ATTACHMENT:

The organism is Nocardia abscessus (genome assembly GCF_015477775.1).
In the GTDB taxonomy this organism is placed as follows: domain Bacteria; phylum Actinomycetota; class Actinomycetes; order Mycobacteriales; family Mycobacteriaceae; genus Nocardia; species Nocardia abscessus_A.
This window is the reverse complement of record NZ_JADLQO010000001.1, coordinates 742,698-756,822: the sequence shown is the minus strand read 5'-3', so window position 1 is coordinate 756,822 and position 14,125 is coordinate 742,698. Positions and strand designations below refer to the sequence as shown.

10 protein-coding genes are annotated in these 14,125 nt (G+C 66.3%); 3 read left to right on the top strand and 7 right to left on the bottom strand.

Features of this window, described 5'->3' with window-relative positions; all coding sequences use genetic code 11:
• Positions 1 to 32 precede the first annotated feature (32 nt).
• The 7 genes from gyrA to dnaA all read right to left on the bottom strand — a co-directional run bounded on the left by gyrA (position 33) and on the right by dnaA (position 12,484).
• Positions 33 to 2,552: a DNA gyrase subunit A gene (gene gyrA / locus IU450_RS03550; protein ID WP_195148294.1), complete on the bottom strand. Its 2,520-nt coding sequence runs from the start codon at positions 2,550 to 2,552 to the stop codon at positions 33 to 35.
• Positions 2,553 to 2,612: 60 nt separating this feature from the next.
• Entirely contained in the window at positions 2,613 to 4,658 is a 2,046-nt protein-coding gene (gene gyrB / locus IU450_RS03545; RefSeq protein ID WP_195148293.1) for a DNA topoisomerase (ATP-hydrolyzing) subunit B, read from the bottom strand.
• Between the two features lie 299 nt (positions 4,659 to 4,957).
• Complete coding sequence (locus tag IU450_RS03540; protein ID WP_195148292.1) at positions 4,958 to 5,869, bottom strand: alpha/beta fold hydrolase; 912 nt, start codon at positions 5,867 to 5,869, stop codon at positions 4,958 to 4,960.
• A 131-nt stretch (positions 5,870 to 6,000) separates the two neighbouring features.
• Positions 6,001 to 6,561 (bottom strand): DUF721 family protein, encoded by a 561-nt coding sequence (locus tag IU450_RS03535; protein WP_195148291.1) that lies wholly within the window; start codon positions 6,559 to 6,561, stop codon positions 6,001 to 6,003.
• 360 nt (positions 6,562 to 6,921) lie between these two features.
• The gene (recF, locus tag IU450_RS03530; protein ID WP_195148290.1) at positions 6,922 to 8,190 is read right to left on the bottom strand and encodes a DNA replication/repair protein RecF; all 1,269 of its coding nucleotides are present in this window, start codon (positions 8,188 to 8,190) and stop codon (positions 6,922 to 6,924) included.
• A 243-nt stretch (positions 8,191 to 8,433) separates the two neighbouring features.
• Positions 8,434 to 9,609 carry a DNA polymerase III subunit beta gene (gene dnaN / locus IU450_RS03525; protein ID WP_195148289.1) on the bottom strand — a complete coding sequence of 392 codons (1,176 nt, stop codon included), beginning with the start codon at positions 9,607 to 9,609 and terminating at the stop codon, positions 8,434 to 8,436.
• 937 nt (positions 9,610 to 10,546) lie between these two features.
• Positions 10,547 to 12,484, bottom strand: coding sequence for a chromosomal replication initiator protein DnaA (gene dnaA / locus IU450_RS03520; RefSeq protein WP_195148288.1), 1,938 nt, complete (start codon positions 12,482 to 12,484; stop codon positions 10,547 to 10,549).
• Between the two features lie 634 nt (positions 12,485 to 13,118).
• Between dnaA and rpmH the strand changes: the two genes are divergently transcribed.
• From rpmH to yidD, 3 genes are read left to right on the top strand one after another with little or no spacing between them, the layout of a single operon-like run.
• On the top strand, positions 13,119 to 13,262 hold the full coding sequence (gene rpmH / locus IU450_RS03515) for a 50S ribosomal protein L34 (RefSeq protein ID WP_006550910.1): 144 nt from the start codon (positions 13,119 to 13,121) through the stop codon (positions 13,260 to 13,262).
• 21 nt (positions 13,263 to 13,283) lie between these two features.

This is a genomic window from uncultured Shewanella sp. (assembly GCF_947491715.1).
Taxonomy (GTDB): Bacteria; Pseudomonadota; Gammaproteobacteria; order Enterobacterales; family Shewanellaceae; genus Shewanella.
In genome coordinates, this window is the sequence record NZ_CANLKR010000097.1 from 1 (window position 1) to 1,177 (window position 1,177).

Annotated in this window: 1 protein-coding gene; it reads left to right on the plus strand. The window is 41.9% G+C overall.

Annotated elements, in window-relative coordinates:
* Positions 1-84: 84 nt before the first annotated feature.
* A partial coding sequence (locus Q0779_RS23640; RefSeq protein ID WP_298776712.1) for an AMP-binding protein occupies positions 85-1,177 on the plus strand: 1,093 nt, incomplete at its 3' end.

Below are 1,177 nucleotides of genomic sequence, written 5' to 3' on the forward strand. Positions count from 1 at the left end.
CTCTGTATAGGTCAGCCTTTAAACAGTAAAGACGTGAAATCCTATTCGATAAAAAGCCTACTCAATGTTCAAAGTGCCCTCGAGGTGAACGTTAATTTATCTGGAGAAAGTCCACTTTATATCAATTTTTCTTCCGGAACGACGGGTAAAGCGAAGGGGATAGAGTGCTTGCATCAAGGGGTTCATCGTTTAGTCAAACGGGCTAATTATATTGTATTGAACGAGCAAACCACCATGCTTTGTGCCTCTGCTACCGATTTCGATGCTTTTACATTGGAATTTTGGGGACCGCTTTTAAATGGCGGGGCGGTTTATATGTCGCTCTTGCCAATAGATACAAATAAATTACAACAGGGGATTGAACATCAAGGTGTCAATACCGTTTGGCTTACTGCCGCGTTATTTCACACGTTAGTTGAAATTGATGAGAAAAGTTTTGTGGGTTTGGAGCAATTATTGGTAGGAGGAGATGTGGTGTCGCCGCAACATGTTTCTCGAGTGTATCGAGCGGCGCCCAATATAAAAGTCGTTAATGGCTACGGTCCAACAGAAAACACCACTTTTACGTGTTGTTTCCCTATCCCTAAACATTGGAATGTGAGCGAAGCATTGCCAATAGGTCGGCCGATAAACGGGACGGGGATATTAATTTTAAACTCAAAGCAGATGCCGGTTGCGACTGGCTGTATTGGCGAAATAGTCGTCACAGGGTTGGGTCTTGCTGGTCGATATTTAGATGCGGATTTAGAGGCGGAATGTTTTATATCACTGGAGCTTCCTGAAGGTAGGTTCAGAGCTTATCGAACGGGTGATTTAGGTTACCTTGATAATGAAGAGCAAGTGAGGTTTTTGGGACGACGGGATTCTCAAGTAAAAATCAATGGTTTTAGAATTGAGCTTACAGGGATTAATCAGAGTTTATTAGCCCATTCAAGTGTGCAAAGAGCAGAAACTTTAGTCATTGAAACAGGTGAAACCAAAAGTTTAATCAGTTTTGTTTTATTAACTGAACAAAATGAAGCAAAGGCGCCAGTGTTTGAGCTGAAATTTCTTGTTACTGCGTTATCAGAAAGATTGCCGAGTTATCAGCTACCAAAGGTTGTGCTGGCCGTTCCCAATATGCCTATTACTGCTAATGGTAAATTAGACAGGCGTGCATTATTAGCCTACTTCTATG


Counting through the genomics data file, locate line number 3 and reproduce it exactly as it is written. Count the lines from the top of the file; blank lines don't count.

This window is the reverse complement of record NZ_JADLQO010000001.1, coordinates 742,698-756,822: the sequence shown is the minus strand read 5'-3', so window position 1 is coordinate 756,822 and position 14,125 is coordinate 742,698. Positions and strand designations below refer to the sequence as shown.